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Friends of Native Arts

Frederic Huntington Douglas was one of the first scholars to recognize the artistic achievements of American Indians as well as the arts of Africa and Oceania. From 1929 to 1956, as the Denver Art Museum's curator of native arts, he began acquiring the objects that form the core of what is now recognized throughout the world as one of the most important collections of native arts. In 1974 the Douglas Society, now Friends of Native Arts: The Douglas Society, was founded to honor and ensure the continuance of the work of Frederic Douglas.

 

You must have an active DAM membership to join FoNA.

 

$1000 - FoNA Connoisseur Membership

Friends of Native Arts Connoisseur Membership

 

This level of membership includes all of the benefits of Family membership at a higher level of overall support to the Friends of Native Arts, plus invitations to private receptions and special tours.

 

$125 - FoNA Patron Membership

This level of membership includes all benefits of the Family membership at a higher level of overall support to the Friends of Native Arts.

 

$250 - FoNA Benefactor Membership

This level of membership includes all of the benefits of a Family membership at a higher level of overall support to the Friends of Native Arts.

 

$50 - FoNA Individual Membership

This level of membership includes participation in all Friends of Native Arts events as well as the quarterly email newsletter.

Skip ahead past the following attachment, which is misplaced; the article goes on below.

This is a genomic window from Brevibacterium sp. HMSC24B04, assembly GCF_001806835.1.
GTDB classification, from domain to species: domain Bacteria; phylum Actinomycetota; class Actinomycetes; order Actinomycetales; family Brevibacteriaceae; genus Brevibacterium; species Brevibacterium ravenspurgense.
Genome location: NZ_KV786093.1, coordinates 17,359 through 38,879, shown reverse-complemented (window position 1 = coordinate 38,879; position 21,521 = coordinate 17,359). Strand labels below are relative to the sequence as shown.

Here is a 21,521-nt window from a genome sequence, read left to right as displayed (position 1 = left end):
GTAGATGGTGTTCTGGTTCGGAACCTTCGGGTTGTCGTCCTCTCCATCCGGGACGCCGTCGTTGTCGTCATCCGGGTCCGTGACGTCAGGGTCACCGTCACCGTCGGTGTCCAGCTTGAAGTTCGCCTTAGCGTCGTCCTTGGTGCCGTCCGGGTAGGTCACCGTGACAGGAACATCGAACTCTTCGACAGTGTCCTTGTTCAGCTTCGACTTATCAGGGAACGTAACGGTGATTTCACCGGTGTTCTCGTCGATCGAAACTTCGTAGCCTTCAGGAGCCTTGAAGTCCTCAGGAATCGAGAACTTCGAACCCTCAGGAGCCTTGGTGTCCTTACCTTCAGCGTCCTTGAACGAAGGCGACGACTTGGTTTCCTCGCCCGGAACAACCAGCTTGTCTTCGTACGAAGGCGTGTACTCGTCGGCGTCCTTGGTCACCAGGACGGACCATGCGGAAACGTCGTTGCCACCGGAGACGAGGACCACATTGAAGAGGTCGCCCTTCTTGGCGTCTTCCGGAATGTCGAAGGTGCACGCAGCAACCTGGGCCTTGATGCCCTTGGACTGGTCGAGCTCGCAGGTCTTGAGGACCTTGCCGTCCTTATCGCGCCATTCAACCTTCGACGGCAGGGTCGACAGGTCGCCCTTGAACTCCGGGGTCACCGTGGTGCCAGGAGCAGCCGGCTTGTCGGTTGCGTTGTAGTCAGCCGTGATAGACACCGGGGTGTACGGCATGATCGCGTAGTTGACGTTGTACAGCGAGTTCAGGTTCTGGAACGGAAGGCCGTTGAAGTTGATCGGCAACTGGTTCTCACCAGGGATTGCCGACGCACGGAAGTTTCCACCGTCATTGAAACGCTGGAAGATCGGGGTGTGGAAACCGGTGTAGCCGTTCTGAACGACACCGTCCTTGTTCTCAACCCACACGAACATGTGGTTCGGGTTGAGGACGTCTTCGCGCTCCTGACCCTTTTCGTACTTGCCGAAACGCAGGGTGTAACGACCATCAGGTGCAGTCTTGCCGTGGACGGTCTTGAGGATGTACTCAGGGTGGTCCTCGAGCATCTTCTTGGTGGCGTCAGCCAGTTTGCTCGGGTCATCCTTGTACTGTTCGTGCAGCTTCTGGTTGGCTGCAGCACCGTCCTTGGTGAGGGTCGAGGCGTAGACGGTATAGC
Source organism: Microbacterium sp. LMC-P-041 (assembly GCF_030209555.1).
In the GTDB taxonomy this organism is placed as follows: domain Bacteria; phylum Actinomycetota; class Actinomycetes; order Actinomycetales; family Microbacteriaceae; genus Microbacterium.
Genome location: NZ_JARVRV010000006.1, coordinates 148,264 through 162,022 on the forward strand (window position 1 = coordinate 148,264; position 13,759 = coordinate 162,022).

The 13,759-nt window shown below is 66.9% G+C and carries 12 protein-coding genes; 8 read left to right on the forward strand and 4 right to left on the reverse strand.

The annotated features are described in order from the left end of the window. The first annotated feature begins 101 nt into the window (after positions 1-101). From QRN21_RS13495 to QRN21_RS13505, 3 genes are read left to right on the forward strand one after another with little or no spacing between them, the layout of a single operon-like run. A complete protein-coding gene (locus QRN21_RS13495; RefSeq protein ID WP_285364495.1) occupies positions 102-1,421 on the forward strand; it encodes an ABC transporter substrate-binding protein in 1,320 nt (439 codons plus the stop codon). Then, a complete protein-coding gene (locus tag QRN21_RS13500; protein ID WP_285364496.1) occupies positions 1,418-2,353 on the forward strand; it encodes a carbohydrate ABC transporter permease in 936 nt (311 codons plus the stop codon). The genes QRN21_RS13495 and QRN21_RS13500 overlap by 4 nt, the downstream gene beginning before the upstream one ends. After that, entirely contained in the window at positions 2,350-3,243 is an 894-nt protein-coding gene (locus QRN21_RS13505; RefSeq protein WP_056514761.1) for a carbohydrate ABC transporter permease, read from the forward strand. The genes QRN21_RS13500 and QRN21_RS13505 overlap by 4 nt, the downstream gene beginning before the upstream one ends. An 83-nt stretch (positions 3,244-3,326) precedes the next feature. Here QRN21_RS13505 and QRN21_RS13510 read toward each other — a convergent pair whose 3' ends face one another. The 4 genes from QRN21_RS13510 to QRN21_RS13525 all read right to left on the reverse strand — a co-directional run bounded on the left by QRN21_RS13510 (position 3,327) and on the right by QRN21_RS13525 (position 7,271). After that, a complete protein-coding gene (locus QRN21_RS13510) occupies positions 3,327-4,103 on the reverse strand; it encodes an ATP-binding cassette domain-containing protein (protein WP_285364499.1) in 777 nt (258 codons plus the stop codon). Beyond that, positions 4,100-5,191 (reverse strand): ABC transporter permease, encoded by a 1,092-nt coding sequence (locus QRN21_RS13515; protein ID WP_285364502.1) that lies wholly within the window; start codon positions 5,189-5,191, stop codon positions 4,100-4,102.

$500 - FoNA Collector Membership

This level of membership includes all benefits of a Family membership at a higher level of overall support to the Friends of Native Arts, plus invitations to private receptions and special tours.

 

$75 - FoNA Family Membership

This level of membership includes all of the benefits of an Individual membership for two adults plus all children (age 18 and under) in a household.

 

Appropriation, Appreciation, and the Global Art World

Appropriation of culture and intellectual property has become a polarizing and much discussed topic in contemporary society; however, less is said about its related counterpart,  appreciation. 

While one conjures feelings of violence and trauma related to systemic power structures rooted in colonialism, the other suggests a sense of admiration, sharing of ideas, or a longing for the past/a return to grandeur. These actions have long histories across the world, time, and media.

This one-day symposium will bring together artists, curators, and scholars to explore the nuances of appropriation and appreciation in a series of four discussions led off by a keynote address.

Topics of discussion will include the revivalism of past visual cultures, the global art trade and the transmission of art styles, cross-cultural inspiration and globalization, historical trauma and the effects of appropriation, and Native American acts of re-appropriation as acts of decolonization.

Keynote speaker is Glenn Adamson. The symposium will also feature Ramona Beltran, Gregg Deal, Carla Fernandez, Jamie Okuma, Chen Shen, Sarah Thornton, Clarissa Tossin, John Lukavic, Becky Hart, Tianlong Jiao, Jorge Rivas, and Florence Müller.

Hamilton Building- Lower Level Sharp Auditorium

Doors will open at 9:00 am.

For details, contact nativeart@denverartmuseum.org or 720-913-0162.

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